Romanoff's The orders, medals, and history of the Kingdom of Bulgaria, 1982, p. 165 describes the award.  He says presented to Household members, suggesting distinguished foreigners as well.   Romanoff does not mention 'Princess Clementine's Own' 9th Plovdiv Infantry Regiment as eligible. No specification to metal or class; ribbon blue with yellow edges.

Petrov's Bulgarian Orders and Medals, 1998, p. 138 describes the award in 3 classes and pictures a ribbon similar to that of the Star of Anjouan.  He says presented to 9th Plovdiv Infantry Regiment [Honorary Colonel--Princess Clementine] serving members; gold medals to staff/senior officers, silver medals for junior officers [up to and including captain] and bronze to NCOs and enlisted men.  No mention of Household members or distinguished foreigners.  

Denkov's Bulgarian Orders and Medals, 2001, p. 155 confuses the award with non-official Princess Clementine commemorative medals issued in 1899.  No ribbon description.

Pavlov's Bulgarian Orders and Medals, 2002, p. 257 describes the award in 3 classes and pictures a dark blue ribbon with relatively wide black edges.  He says presented to 9th Plovdiv Infantry Regiment [Honorary Colonel--Princess Clementine] serving members with gold medals to staff/senior officers, silver medals for junior officers [up to and including captain] and bronze to NCOs and enlisted men.  Inter alia, household members or distinguished foreigners may have gotten this award {in grade according to social standing.].  

Petrov's Bulgarian Orders and Medals, 2005, p. 147 reports the award in 3 classes and pictures a dark blue ribbon with relatively narrow black edges.  He says presented to 9th Plovdiv Infantry Regiment [Honorary Colonel--Princess Clementine] serving members with gold medals to staff/senior officers, silver medals for junior officers [up to and including captain] and bronze to NCOs and enlisted men.   Inter alia, household members or distinguished foreigners may have received this award.  

Sources claiming that about 150 bronze, 30 silver and 5 gold Princess Clementine 80th Jubilee Decorations were awarded include speakers at  Bulgarian  [monthly medal] Club meetings in 1980-82 and 1988 plus several dealers lists.  I defer to our Bulgarian friends regarding the number of soldiers actually eligible for the decoration as serving members of the 9th Infantry Regiment.    Would suspect that the medals were struck in whatever round number would accommodate the number of potential awardees plus a few extras.   Would further believe that persons close to Clementine, whether family, friends or servants/associates would receive these.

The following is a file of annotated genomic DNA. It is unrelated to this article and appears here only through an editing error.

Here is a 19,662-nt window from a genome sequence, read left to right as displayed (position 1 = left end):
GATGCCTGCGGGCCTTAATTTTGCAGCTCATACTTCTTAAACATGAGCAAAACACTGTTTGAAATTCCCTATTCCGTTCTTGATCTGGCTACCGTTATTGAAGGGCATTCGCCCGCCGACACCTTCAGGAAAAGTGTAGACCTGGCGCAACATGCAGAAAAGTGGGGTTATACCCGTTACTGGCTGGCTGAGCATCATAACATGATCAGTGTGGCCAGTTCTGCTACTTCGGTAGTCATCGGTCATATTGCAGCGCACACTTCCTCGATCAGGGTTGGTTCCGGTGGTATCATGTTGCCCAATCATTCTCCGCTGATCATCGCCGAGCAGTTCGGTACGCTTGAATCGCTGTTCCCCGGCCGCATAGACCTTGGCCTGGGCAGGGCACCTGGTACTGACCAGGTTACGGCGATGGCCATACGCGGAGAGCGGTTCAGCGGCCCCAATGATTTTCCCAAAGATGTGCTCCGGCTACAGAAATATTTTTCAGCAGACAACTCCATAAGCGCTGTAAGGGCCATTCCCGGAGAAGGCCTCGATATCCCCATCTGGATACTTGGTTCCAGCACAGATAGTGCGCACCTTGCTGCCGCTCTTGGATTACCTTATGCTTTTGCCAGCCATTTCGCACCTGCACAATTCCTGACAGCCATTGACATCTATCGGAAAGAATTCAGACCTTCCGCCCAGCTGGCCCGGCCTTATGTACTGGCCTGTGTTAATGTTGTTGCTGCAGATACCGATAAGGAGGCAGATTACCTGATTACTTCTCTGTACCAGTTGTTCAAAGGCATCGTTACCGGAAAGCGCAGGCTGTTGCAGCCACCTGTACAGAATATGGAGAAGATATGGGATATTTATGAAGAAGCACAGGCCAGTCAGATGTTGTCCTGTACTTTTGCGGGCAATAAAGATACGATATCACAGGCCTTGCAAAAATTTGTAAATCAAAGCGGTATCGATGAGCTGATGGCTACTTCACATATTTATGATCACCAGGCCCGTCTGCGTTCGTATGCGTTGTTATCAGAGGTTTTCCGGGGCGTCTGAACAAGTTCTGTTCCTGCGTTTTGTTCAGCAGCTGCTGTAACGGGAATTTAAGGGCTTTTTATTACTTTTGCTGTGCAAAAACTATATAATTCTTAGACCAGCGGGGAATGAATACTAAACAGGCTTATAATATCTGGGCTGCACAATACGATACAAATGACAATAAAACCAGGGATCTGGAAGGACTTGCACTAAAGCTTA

Images of a couple of these awards below illustrate ribbon varieties.  Usually these appear with the "K" as obverse.  At least one of the silver ones is a copy. One with the darker blue ribbon with yellow side strips purchases as gold [bronze gilt] but may be a well preserved bronze one.

clem2 001.jpg

clem 001.jpg

Edited by 922F
spelchek

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1 hour ago, 922F said:

Back again--    Should this be a new thread???

Thank you Ilieff for the book referral!  

Your suggestion regarding ribbon color changes may make sense.  When seen in contemporary black/white photos, the ribbon appears to have a stripe at the edges but with color shift who can say what the actual colors are?  I have never seen the documents instituting this award or possible amendments though Pavlov and Petrov provide references.  One would think that original sources, as amended if applicable, would easily resolve this matter!

 

Rainy afternoon inspired bit of research in published works regarding the Princess Clementine 80th Jubilee Decoration.   It is classed as a decoration not a medal according to all 'authorities'.  

Romanoff's The orders, medals, and history of the Kingdom of Bulgaria, 1982, p. 165 describes the award.  He says presented to Household members, suggesting distinguished foreigners as well.   Romanoff does not mention 'Princess Clementine's Own' 9th Plovdiv Infantry Regiment as eligible. No specification to metal or class; ribbon blue with yellow edges.

Petrov's Bulgarian Orders and Medals, 1998, p. 138 describes the award in 3 classes and pictures a ribbon similar to that of the Star of Anjouan.  He says presented to 9th Plovdiv Infantry Regiment [Honorary Colonel--Princess Clementine] serving members; gold medals to staff/senior officers, silver medals for junior officers [up to and including captain] and bronze to NCOs and enlisted men.  No mention of Household members or distinguished foreigners.  

Denkov's Bulgarian Orders and Medals, 2001, p. 155 confuses the award with non-official Princess Clementine commemorative medals issued in 1899.  No ribbon description.

Pavlov's Bulgarian Orders and Medals, 2002, p. 257 describes the award in 3 classes and pictures a dark blue ribbon with relatively wide black edges.  He says presented to 9th Plovdiv Infantry Regiment [Honorary Colonel--Princess Clementine] serving members with gold medals to staff/senior officers, silver medals for junior officers [up to and including captain] and bronze to NCOs and enlisted men.  Inter alia, household members or distinguished foreigners may have gotten this award {in grade according to social standing.].  

Petrov's Bulgarian Orders and Medals, 2005, p. 147 reports the award in 3 classes and pictures a dark blue ribbon with relatively narrow black edges.  He says presented to 9th Plovdiv Infantry Regiment [Honorary Colonel--Princess Clementine] serving members with gold medals to staff/senior officers, silver medals for junior officers [up to and including captain] and bronze to NCOs and enlisted men.   Inter alia, household members or distinguished foreigners may have received this award.